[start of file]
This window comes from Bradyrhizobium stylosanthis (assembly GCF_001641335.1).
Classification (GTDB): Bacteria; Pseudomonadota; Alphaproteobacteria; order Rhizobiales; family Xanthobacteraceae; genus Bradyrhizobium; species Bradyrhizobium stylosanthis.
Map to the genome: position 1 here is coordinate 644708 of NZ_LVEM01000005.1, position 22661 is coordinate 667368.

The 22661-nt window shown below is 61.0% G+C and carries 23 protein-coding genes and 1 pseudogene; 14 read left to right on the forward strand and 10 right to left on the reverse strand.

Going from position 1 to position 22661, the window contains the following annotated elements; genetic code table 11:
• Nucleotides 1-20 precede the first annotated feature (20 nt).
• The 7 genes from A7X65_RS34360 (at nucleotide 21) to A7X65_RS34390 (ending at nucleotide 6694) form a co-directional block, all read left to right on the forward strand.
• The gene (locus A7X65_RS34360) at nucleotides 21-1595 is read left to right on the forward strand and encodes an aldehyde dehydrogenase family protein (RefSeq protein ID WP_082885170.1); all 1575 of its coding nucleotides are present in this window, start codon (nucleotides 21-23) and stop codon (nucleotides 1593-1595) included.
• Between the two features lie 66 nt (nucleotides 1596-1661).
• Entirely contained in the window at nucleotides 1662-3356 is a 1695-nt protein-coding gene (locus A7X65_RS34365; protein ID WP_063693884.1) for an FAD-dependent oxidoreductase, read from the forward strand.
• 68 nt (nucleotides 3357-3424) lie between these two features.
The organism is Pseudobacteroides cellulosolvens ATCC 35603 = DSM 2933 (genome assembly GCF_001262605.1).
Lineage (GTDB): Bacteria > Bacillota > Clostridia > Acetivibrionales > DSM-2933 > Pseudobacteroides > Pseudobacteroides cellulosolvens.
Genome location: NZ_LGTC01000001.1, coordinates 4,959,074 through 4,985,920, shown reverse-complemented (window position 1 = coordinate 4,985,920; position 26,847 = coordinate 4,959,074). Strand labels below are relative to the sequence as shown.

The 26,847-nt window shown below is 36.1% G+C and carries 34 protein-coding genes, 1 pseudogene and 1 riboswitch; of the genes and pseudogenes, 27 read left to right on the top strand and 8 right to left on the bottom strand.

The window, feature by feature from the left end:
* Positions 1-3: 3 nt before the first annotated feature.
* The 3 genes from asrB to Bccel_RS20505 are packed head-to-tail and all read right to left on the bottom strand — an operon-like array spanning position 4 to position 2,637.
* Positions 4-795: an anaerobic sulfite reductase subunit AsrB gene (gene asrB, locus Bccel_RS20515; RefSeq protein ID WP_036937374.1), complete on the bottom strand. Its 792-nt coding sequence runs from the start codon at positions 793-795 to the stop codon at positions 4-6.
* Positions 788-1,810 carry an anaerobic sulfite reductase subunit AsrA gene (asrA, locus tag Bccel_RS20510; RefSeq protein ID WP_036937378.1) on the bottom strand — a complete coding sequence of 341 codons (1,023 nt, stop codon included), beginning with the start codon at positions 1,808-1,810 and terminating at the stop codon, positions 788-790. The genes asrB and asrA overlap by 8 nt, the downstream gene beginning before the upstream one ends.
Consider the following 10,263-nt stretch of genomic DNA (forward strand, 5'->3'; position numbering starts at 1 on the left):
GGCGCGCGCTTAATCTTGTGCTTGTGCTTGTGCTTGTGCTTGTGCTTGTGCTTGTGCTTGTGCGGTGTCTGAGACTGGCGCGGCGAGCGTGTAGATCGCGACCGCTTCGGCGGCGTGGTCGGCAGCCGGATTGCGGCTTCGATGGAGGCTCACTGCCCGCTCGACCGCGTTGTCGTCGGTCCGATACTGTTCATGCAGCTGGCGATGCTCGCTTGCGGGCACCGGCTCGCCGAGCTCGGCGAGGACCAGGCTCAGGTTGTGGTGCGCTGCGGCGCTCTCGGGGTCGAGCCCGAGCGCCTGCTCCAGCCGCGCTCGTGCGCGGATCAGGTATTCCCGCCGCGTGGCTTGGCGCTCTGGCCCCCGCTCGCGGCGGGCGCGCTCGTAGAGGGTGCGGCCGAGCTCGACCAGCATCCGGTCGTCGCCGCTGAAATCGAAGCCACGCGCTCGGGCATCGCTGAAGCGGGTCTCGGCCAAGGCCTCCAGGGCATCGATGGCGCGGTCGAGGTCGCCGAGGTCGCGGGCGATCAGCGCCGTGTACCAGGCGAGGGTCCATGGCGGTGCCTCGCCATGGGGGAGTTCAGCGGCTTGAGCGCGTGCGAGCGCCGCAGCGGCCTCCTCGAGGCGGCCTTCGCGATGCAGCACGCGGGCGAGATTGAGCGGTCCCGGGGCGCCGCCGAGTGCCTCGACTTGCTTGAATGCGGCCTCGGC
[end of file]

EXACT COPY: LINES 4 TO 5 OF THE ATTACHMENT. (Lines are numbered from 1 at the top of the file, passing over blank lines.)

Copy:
The 22661-nt window shown below is 61.0% G+C and carries 23 protein-coding genes and 1 pseudogene; 14 read left to right on the forward strand and 10 right to left on the reverse strand.

Going from position 1 to position 22661, the window contains the following annotated elements; genetic code table 11: